Fast-Food Wages Are Going Up—but Not Enough, and Not for Everyone
After nearly three years of protests, the conversation about wages and fast food is finally changing. A tiny slice of McDonald’s workers are getting a raise, and on Monday, Domino’s CEO Patrick Doyle hinted that pay could go up for his employees too.
“We’ve gotta pay more to get people right now,” he told CNBC. “The great news is the economy is moving, it is getting better, it’s getting harder to hire people.”
None of that, however, will stop fast-food workers from striking in 200 cities on Tax Day. Because, as Larry Wilmore pointed out on his show Tuesday night, raising wages for just 10 percent of McDonald’s employees is little more than an empty gesture—if not a more offensive one coming from the heads of the corporation.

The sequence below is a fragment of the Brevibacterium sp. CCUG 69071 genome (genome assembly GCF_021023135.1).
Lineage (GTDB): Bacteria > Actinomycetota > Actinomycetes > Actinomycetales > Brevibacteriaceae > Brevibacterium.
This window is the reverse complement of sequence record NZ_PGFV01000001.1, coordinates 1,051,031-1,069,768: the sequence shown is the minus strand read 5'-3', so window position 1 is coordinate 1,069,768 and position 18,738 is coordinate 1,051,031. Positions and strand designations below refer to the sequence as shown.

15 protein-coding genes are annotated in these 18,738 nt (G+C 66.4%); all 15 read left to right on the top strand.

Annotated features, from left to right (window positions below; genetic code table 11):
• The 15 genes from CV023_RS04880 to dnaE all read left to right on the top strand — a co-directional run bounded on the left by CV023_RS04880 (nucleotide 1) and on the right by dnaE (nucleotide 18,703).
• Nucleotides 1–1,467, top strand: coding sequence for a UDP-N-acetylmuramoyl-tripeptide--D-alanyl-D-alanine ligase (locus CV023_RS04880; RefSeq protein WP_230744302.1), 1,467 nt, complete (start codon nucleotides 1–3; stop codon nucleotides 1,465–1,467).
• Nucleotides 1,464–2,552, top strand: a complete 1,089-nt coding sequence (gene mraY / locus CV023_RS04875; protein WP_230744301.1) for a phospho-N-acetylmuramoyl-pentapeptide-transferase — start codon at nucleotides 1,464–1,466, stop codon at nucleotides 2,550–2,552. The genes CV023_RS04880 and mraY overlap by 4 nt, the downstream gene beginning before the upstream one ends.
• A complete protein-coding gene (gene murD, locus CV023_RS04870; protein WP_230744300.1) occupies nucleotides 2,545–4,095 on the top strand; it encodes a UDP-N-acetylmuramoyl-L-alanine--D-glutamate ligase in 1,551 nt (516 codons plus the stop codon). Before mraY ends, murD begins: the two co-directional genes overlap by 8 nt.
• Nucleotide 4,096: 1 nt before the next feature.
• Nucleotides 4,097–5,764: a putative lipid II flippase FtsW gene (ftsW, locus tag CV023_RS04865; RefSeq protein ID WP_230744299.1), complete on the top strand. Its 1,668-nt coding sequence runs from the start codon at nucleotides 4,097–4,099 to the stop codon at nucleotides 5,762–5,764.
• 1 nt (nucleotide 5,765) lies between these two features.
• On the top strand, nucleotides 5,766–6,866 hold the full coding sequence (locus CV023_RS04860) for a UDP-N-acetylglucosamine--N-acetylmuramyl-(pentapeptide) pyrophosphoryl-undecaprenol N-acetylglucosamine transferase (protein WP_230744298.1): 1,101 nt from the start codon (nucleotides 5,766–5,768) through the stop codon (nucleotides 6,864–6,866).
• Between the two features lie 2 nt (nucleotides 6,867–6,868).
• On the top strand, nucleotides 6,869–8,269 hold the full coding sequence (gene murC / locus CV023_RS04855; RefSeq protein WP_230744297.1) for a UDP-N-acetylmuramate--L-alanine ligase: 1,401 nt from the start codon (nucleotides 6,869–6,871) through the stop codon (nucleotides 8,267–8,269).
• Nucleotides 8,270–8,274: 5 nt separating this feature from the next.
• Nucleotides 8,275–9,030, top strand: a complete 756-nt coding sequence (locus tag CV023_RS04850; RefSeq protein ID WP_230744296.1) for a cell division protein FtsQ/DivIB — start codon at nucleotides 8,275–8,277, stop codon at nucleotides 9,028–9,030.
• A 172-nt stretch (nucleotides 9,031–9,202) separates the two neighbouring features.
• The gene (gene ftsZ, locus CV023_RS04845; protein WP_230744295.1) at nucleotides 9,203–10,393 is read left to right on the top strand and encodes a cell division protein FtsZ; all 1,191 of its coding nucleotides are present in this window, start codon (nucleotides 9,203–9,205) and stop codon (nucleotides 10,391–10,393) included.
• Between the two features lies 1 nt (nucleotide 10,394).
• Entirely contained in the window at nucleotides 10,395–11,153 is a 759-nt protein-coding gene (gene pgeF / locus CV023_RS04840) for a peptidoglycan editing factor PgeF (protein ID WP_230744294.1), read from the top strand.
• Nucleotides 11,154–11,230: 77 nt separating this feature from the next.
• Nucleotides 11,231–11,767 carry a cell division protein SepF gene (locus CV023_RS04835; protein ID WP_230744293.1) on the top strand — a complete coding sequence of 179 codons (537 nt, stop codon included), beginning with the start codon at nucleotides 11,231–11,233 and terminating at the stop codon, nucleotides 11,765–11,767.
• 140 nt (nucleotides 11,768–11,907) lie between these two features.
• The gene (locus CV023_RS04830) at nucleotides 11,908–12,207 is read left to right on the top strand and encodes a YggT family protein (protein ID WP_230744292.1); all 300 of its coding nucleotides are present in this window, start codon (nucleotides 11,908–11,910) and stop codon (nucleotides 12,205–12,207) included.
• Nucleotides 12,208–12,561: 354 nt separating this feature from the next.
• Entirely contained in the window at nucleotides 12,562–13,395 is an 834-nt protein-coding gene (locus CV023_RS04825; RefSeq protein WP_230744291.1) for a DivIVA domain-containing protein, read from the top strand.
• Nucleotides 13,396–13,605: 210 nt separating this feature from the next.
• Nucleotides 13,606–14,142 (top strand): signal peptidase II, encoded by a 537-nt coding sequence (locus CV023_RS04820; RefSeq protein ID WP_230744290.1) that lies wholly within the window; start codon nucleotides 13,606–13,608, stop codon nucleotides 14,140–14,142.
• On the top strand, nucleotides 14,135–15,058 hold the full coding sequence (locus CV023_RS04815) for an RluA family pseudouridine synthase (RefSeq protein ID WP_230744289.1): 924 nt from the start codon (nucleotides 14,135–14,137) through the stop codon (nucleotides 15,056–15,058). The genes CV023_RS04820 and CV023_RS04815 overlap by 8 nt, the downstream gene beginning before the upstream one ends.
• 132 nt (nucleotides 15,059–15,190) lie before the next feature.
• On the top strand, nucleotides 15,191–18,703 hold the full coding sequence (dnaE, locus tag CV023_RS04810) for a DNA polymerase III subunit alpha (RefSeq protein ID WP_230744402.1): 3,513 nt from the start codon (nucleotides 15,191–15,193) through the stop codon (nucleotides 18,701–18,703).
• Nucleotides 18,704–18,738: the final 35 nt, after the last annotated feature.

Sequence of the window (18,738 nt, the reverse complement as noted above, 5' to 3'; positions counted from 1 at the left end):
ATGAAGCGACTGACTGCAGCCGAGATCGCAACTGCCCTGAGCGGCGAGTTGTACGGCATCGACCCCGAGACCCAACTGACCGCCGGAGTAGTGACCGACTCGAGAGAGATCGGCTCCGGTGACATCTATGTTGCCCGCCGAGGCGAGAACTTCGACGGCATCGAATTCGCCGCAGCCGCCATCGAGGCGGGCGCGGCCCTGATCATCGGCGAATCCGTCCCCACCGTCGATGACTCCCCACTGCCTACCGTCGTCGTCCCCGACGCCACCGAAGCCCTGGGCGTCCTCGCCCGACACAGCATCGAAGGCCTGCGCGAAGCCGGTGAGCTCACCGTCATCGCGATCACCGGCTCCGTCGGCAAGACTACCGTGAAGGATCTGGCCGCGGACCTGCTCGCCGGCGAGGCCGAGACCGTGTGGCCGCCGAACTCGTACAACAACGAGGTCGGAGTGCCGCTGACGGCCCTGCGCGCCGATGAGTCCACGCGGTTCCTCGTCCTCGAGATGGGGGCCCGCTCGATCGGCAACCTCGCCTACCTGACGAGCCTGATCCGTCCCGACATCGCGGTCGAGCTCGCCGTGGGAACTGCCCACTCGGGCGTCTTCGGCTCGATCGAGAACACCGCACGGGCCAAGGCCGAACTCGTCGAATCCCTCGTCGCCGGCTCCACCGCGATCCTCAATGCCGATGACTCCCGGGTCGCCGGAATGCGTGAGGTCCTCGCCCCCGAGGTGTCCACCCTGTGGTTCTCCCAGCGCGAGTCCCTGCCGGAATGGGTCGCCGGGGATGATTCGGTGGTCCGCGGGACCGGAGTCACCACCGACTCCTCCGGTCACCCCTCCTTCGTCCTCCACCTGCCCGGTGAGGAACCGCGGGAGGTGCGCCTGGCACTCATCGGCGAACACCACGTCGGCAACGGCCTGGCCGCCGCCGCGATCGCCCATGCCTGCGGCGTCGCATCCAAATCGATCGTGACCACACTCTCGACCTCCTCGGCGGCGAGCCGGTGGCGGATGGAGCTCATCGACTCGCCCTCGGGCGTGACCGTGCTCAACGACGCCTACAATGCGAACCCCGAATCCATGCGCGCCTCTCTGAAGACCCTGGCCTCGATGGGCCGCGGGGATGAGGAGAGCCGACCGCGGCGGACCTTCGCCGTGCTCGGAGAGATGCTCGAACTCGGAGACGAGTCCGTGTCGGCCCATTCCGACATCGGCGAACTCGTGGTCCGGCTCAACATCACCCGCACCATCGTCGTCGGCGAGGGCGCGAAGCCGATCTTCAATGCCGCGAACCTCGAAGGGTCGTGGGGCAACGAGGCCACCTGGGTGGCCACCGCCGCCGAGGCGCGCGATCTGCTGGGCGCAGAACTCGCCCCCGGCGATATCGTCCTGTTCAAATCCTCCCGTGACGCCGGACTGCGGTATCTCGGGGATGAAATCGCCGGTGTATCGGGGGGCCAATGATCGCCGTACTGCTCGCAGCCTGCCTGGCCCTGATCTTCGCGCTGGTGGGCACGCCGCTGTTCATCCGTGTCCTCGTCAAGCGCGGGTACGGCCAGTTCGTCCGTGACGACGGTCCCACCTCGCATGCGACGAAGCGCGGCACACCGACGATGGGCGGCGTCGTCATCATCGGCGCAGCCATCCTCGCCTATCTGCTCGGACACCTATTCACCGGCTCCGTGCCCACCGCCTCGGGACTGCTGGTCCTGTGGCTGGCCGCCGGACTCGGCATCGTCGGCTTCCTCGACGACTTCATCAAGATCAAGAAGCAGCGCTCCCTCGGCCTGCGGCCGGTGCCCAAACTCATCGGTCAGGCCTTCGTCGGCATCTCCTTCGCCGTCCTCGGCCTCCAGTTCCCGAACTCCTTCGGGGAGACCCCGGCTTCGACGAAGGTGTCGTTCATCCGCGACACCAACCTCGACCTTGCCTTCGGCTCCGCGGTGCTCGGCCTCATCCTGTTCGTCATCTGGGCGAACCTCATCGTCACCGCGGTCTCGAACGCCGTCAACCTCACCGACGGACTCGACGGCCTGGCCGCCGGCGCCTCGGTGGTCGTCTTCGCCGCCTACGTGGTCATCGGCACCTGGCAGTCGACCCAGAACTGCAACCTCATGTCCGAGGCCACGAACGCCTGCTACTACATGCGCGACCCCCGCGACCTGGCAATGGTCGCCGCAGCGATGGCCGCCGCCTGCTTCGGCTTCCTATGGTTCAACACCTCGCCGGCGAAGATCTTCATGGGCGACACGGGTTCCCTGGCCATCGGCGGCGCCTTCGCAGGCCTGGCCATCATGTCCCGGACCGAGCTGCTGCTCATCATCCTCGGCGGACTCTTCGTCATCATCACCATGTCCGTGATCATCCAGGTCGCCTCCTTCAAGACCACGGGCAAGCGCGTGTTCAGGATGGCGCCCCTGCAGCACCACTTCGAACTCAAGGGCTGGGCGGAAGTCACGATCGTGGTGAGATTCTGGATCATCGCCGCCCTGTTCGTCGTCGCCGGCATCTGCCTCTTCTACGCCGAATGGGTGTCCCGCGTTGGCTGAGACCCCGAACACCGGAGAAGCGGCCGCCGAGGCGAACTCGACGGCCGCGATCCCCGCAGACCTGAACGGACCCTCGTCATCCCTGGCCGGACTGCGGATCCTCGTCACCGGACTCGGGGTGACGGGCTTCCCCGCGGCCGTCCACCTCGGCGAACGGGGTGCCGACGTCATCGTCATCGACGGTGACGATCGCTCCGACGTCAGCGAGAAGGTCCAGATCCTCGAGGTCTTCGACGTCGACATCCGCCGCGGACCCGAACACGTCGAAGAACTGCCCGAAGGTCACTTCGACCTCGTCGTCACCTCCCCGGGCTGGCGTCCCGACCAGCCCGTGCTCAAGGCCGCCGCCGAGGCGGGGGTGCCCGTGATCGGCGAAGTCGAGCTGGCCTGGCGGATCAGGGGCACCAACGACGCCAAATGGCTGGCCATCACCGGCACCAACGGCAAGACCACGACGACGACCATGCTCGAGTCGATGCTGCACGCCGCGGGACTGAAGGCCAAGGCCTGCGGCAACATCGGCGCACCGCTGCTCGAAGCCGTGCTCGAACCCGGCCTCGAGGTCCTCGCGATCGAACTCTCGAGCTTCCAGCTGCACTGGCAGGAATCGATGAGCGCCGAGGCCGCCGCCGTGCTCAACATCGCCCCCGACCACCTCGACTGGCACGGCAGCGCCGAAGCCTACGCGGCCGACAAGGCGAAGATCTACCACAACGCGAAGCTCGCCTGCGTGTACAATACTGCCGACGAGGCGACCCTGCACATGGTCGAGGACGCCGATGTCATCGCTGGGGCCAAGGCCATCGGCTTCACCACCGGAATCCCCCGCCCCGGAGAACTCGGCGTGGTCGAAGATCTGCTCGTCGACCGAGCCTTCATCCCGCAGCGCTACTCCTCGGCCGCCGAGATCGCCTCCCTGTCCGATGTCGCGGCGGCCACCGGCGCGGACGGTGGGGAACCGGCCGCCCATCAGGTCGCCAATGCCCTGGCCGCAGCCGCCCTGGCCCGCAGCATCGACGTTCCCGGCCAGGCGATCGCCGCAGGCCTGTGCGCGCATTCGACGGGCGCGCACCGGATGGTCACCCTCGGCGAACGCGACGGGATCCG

At Domino’s, too, any raises would only affect workers at company-owned restaurants, which are just 10 percent of locations.
For some outside perspective, Wilmore invited a mayor to address the issue of fast-food wages. It’s comically clear that Mayor X (or McX, as Wilmore calls him at one point), who asked to remain anonymous, is McDonald’s Mayor McCheese.
Unsurprisingly, Mayor X is less concerned about the government—or anyone else, for that matter—saying how much fast-food workers should be paid. “I think the only thing the government should do is tell poor people where to eat,” he said.
His suggestion for such a federal edict? That family-friendly burger joint with the golden arches out front.